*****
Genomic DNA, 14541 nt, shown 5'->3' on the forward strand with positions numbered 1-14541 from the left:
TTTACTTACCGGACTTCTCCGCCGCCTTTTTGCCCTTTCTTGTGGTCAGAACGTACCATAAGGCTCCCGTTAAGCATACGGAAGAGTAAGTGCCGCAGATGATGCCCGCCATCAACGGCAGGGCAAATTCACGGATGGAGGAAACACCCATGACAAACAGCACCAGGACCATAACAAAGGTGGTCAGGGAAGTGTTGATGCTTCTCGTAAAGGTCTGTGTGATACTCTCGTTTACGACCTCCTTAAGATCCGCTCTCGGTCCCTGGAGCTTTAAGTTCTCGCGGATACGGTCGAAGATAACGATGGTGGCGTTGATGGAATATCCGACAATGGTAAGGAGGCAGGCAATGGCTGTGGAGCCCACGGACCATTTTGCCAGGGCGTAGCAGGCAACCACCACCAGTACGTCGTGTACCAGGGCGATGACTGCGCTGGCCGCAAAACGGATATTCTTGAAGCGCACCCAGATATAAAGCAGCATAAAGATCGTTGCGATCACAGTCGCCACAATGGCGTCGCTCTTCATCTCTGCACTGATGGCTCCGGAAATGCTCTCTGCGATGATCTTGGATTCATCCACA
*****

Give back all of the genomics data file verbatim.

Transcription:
Genomic DNA, 14541 nt, shown 5'->3' on the forward strand with positions numbered 1-14541 from the left:
TTTACTTACCGGACTTCTCCGCCGCCTTTTTGCCCTTTCTTGTGGTCAGAACGTACCATAAGGCTCCCGTTAAGCATACGGAAGAGTAAGTGCCGCAGATGATGCCCGCCATCAACGGCAGGGCAAATTCACGGATGGAGGAAACACCCATGACAAACAGCACCAGGACCATAACAAAGGTGGTCAGGGAAGTGTTGATGCTTCTCGTAAAGGTCTGTGTGATACTCTCGTTTACGACCTCCTTAAGATCCGCTCTCGGTCCCTGGAGCTTTAAGTTCTCGCGGATACGGTCGAAGATAACGATGGTGGCGTTGATGGAATATCCGACAATGGTAAGGAGGCAGGCAATGGCTGTGGAGCCCACGGACCATTTTGCCAGGGCGTAGCAGGCAACCACCACCAGTACGTCGTGTACCAGGGCGATGACTGCGCTGGCCGCAAAACGGATATTCTTGAAGCGCACCCAGATATAAAGCAGCATAAAGATCGTTGCGATCACAGTCGCCACAATGGCGTCGCTCTTCATCTCTGCACTGATGGCTCCGGAAATGCTCTCTGCGATGATCTTGGATTCATCCACA